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Lamentations: Kinah 3: Reflections on Fourth Stanza Print E-mail
Written by Machberes Avodas Hashem   

Kinot“Therefore God caused it to happen so” How do we know when we have free choice? We can assume that Rechavam thought that his decision was an expression of his choice. But it was not.

 

How can we know if we have been deprived of free choice without realizing the truth?

We must first understand the role and power of free choice. When the verse says that we were created in the form and image of God it means that we were created with the power of choice. We emulate God by making choices that are an expression of ourselves and that define us as human beings.

The more we emulate God by making choices and taking responsibility for our very definition as human beings the more we are attaching to God. The idea of choice is so powerful that there are stories in Tanach in which the prophet urges the Jews to choose even if their choice is wrong! For example; When Elijah gathered the Jews to Mt. Carmel for the famous contest with the priests of Ba’al, (see I Kings, chapter 18) he said to them, “How long will you keep hopping between two opinions? If God is the Lord follow Him; and Ba’al follow him!” Elijah does not simply say, as we would expect, “Follow God!” He challenges the people to choose. He tells them that serving both God and Ba’al means that they haven’t chosen. The main lesson Elijah wants to convey is that the people must choose. The most important step in the service of God is to choose. It is the highest level of emulation of God.


If a person serves God only because he has been raised to live this way, he is not choosing. He is preprogrammed to be observant.

The Ramchal, in Derech Hashem, defines choice as something perfectly balanced between the two choices. The word “free” in free choice means that there is nothing pushing the person more in one direction than the other. A person who has always been religious does not have free choice whether to eat non-kosher. It goes against his entire upbringing; it goes against his very nature. The choice of whether to eat something non-kosher is not self-defining. The choice must also have implications for him.

For example, a person may have a choice whether to eat vanilla or chocolate ice cream, but it is not free choice. There are no implications for his identity. The choice must matter in order for it to be called free choice. If a young man understands the important role that his wife will play in his development as a person, and he has clarity about a woman’s qualities and midos, and understands what he will gain and what he will not have, he has a self-defining choice whether to marry this woman or not. If a person understands that by choosing one Rebbi over another that he is literally choosing one way of life, one way of serving God over another, and he so chooses his rebbi, he is making a self-defining choice. When parents choose one school over another and understand what their child will gain and what he will lose by being sent to a specific school, the parents are making a self-defining choice. They are literally emulating their Creator.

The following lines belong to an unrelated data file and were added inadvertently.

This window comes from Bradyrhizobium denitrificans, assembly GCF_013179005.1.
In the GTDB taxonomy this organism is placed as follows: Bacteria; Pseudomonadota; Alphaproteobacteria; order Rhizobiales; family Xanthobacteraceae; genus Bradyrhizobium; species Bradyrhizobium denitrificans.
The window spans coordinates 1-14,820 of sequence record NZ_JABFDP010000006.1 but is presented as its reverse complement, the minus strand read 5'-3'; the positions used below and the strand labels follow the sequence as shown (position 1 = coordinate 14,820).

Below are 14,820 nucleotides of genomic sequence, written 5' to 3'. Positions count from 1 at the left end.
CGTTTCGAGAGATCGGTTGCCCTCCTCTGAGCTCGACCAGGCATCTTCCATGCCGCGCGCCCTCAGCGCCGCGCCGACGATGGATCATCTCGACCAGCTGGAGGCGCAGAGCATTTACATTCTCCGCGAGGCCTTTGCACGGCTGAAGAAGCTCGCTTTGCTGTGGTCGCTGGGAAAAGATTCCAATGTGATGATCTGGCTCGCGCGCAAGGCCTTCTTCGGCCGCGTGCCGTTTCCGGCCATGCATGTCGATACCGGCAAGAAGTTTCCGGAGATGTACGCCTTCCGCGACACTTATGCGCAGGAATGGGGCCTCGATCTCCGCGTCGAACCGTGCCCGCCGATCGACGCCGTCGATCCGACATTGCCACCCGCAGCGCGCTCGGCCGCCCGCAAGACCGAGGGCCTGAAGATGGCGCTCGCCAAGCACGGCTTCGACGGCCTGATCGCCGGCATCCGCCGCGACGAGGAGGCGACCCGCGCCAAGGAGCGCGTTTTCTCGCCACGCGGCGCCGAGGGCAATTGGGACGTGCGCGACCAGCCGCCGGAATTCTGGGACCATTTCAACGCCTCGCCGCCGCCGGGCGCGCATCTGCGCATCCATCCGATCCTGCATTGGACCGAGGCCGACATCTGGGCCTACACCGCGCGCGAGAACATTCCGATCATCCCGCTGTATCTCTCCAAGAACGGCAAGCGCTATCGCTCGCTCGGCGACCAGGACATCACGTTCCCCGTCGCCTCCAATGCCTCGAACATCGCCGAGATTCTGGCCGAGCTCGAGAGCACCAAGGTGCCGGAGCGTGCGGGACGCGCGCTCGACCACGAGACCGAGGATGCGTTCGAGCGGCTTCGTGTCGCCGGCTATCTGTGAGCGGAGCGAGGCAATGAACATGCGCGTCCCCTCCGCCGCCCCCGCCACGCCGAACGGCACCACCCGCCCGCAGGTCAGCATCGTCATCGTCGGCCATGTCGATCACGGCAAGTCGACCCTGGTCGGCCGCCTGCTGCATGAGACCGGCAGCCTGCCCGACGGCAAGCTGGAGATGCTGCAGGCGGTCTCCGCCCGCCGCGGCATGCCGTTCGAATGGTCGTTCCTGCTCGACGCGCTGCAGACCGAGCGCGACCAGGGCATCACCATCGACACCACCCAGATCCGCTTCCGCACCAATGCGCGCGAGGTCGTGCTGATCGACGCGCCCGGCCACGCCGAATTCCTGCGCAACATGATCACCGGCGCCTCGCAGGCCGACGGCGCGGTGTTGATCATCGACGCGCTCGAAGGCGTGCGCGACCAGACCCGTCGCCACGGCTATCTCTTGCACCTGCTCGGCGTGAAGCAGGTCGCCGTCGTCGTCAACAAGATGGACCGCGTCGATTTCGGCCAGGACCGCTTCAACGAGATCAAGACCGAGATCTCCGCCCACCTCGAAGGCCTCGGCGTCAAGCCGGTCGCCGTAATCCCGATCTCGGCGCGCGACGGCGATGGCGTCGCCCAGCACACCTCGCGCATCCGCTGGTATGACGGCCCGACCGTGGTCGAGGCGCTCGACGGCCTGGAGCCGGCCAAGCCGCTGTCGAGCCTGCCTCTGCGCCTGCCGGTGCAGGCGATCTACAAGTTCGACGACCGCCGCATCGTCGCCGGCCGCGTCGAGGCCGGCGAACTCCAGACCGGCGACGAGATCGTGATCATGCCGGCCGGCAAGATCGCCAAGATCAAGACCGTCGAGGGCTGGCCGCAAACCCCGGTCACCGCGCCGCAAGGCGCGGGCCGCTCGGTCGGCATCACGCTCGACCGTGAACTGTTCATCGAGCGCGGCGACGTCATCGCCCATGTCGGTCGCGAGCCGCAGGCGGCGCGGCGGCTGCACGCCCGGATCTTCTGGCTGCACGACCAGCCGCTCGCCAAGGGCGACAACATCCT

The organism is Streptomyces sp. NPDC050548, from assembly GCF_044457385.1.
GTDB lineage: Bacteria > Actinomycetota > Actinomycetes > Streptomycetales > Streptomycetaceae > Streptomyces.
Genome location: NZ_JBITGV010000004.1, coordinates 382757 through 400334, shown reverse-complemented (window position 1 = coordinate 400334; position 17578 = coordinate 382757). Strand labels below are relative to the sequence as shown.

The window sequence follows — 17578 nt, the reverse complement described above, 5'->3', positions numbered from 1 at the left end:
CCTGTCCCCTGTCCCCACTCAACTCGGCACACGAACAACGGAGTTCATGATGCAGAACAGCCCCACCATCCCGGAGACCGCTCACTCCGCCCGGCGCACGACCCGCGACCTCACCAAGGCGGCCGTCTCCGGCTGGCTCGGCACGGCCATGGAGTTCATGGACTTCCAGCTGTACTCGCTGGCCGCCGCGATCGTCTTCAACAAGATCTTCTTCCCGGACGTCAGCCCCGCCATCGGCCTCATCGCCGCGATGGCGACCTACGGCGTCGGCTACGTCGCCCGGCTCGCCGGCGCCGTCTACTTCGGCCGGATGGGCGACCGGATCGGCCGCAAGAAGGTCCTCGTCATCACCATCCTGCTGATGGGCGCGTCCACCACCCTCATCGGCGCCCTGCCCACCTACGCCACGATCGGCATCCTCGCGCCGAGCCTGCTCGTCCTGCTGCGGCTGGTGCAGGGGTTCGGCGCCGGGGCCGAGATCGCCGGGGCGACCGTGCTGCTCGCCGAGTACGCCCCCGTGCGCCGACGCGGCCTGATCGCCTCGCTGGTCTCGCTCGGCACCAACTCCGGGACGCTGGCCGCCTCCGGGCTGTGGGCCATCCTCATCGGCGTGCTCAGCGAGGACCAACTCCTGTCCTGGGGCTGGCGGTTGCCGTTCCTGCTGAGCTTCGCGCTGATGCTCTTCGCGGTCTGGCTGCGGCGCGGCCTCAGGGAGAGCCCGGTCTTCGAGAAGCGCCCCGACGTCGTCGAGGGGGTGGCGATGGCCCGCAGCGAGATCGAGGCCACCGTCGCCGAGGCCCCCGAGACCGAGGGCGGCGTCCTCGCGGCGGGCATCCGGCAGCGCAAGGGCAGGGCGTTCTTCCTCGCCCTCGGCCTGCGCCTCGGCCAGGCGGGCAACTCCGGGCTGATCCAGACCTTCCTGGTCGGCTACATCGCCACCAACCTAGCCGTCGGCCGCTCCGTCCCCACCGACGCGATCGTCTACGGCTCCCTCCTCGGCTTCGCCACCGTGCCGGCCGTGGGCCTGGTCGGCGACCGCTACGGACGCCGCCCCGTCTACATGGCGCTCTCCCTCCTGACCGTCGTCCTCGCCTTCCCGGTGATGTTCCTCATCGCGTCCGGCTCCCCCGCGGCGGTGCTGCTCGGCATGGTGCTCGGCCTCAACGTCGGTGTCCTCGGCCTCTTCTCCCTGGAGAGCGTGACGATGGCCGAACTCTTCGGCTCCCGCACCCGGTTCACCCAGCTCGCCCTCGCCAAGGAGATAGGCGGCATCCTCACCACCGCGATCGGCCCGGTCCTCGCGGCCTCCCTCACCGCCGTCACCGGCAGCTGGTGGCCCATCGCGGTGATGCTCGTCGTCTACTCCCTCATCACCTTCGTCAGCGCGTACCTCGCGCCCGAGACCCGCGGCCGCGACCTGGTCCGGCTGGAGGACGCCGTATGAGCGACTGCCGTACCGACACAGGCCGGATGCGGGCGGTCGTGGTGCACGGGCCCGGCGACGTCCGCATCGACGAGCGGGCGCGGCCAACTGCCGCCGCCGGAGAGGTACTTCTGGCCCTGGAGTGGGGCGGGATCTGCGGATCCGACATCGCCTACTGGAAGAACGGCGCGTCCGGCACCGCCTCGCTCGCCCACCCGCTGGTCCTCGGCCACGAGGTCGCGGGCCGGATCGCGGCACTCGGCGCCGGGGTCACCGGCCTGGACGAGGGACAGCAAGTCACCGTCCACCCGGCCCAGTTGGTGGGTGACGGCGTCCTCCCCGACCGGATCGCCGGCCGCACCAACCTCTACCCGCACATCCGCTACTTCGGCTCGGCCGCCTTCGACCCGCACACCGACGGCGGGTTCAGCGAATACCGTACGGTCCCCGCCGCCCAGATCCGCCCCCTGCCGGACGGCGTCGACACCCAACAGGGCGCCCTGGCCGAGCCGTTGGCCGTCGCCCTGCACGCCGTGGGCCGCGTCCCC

Rechavam responded without free choice. He did not think through the implications for the nation, nor for him, of his decision to ignore the pleas of his people. He abdicated his free choice, therefore he forfeit it.


When we abdicate our responsibility to be choosers we forfeit that gift from God.

Therefore, everything we do must be an expression of free choice. All of our observance, prayer and study must be because we so choose to do. The way we observe, pray and study must be a result of free choice. We must understand the different ways of serving God and choose one path over all the others.

This is why the Mishna in Avot 1:6 teaches that “One must make someone his rebbi.” He must choose his rebbi and that rabbi’s path of service of God. We must not impose one path on our children without teaching them that there are other paths in Avodas Hashem.

If our children are programmed to live one way without their learning to choose then they will not see their service of God as their own. That is why we lose so many children. They were never offered options of different paths to serve God. They did not learn how to make their observance a self-defining choice.


The generation(s) preceding the destruction was not choosers. They reacted without thinking, without understanding the full implications of their “decisions.” They therefore lost their free choice and God brought about all the choices that led inevitably to the destruction.

Our responsibility, as those who want to merit the Third Temple, is to become choosers in everything we do.

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